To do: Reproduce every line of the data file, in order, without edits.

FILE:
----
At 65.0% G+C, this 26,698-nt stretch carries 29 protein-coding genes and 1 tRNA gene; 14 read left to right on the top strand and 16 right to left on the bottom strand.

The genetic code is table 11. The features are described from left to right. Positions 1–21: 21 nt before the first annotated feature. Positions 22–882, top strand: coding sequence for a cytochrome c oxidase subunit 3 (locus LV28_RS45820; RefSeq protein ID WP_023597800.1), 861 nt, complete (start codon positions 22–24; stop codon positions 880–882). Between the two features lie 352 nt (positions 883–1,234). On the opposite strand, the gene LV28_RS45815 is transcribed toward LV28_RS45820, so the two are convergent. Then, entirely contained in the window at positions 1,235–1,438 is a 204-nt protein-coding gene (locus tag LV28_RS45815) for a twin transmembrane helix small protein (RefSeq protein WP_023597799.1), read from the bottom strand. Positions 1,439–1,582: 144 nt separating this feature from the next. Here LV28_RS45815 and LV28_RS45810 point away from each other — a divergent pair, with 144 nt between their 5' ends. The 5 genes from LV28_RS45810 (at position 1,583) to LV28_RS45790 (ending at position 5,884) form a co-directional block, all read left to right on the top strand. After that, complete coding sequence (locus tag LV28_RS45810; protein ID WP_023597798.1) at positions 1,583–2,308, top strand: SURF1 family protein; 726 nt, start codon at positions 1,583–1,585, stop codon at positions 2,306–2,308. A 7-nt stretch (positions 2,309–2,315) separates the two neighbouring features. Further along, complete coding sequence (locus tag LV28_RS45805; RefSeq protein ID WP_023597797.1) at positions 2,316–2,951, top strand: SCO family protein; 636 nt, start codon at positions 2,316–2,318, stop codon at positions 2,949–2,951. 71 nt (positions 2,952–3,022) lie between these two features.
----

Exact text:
At 65.0% G+C, this 26,698-nt stretch carries 29 protein-coding genes and 1 tRNA gene; 14 read left to right on the top strand and 16 right to left on the bottom strand.

The genetic code is table 11. The features are described from left to right. Positions 1–21: 21 nt before the first annotated feature. Positions 22–882, top strand: coding sequence for a cytochrome c oxidase subunit 3 (locus LV28_RS45820; RefSeq protein ID WP_023597800.1), 861 nt, complete (start codon positions 22–24; stop codon positions 880–882). Between the two features lie 352 nt (positions 883–1,234). On the opposite strand, the gene LV28_RS45815 is transcribed toward LV28_RS45820, so the two are convergent. Then, entirely contained in the window at positions 1,235–1,438 is a 204-nt protein-coding gene (locus tag LV28_RS45815) for a twin transmembrane helix small protein (RefSeq protein WP_023597799.1), read from the bottom strand. Positions 1,439–1,582: 144 nt separating this feature from the next. Here LV28_RS45815 and LV28_RS45810 point away from each other — a divergent pair, with 144 nt between their 5' ends. The 5 genes from LV28_RS45810 (at position 1,583) to LV28_RS45790 (ending at position 5,884) form a co-directional block, all read left to right on the top strand. After that, complete coding sequence (locus tag LV28_RS45810; protein ID WP_023597798.1) at positions 1,583–2,308, top strand: SURF1 family protein; 726 nt, start codon at positions 1,583–1,585, stop codon at positions 2,306–2,308. A 7-nt stretch (positions 2,309–2,315) separates the two neighbouring features. Further along, complete coding sequence (locus tag LV28_RS45805; RefSeq protein ID WP_023597797.1) at positions 2,316–2,951, top strand: SCO family protein; 636 nt, start codon at positions 2,316–2,318, stop codon at positions 2,949–2,951. 71 nt (positions 2,952–3,022) lie between these two features.